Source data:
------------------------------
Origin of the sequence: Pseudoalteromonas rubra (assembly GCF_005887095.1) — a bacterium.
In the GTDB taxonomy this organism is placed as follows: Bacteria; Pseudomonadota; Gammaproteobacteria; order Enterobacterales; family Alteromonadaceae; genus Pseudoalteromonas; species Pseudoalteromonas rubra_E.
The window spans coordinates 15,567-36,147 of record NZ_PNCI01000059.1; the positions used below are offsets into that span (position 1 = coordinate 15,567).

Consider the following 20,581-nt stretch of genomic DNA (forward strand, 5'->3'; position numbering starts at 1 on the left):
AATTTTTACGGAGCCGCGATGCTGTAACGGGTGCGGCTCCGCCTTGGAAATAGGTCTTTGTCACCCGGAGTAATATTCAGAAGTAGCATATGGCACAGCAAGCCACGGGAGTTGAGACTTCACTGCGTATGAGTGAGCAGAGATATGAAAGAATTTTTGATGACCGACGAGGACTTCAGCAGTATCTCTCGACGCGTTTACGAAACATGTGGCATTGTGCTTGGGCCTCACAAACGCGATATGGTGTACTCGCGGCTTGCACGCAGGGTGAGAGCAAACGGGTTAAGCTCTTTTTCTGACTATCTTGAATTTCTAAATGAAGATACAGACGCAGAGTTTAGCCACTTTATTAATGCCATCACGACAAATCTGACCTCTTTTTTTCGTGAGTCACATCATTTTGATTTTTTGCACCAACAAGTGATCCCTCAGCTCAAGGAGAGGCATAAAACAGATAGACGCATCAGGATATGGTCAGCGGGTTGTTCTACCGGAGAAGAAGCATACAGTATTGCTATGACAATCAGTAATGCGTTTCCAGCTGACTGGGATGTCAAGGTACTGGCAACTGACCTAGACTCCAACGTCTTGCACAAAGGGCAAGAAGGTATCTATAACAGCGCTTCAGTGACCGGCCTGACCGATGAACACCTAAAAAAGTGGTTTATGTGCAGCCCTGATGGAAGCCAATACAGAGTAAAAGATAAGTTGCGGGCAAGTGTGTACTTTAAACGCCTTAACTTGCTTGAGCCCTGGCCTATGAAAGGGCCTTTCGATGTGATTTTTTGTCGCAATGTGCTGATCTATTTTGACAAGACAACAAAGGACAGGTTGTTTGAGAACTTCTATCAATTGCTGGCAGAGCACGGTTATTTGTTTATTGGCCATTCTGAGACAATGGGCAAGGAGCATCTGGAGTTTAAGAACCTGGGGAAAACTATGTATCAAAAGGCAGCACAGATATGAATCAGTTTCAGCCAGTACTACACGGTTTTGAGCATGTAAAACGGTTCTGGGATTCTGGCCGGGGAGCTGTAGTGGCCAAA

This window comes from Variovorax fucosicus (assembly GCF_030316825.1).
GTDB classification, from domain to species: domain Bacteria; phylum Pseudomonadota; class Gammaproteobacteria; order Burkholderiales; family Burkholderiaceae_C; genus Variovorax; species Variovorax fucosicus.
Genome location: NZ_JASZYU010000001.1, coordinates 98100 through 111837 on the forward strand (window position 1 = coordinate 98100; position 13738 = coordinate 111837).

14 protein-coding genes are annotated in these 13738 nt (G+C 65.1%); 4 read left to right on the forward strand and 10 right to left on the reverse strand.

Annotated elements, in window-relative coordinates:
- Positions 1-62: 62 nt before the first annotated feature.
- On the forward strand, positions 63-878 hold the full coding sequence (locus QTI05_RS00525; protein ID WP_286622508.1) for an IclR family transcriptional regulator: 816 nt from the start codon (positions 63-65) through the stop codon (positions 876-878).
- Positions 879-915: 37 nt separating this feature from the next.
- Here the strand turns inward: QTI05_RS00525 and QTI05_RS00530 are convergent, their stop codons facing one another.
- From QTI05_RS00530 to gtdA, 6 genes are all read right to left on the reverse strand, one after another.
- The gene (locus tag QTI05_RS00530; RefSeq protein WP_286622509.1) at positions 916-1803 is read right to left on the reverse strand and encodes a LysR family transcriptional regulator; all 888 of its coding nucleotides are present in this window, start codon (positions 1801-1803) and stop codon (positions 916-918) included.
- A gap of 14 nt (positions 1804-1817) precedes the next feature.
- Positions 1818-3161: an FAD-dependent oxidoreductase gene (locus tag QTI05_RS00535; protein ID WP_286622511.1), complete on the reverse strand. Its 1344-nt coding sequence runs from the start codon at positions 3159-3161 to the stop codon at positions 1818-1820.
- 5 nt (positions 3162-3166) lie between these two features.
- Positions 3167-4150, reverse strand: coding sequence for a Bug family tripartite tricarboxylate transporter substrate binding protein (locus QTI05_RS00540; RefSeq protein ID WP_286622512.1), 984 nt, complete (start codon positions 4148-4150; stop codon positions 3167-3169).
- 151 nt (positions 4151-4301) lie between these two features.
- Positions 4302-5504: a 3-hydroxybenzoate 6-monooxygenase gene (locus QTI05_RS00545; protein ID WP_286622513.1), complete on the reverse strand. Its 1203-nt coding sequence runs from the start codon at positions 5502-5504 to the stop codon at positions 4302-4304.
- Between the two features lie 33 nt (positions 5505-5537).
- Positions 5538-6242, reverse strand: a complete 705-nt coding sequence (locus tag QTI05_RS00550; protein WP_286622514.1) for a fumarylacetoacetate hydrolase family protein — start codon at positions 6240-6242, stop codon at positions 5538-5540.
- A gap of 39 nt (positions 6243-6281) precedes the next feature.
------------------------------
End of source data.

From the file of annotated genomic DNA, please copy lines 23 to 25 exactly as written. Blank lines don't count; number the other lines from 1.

- Between the two features lie 33 nt (positions 5505-5537).
- Positions 5538-6242, reverse strand: a complete 705-nt coding sequence (locus tag QTI05_RS00550; protein WP_286622514.1) for a fumarylacetoacetate hydrolase family protein — start codon at positions 6240-6242, stop codon at positions 5538-5540.
- A gap of 39 nt (positions 6243-6281) precedes the next feature.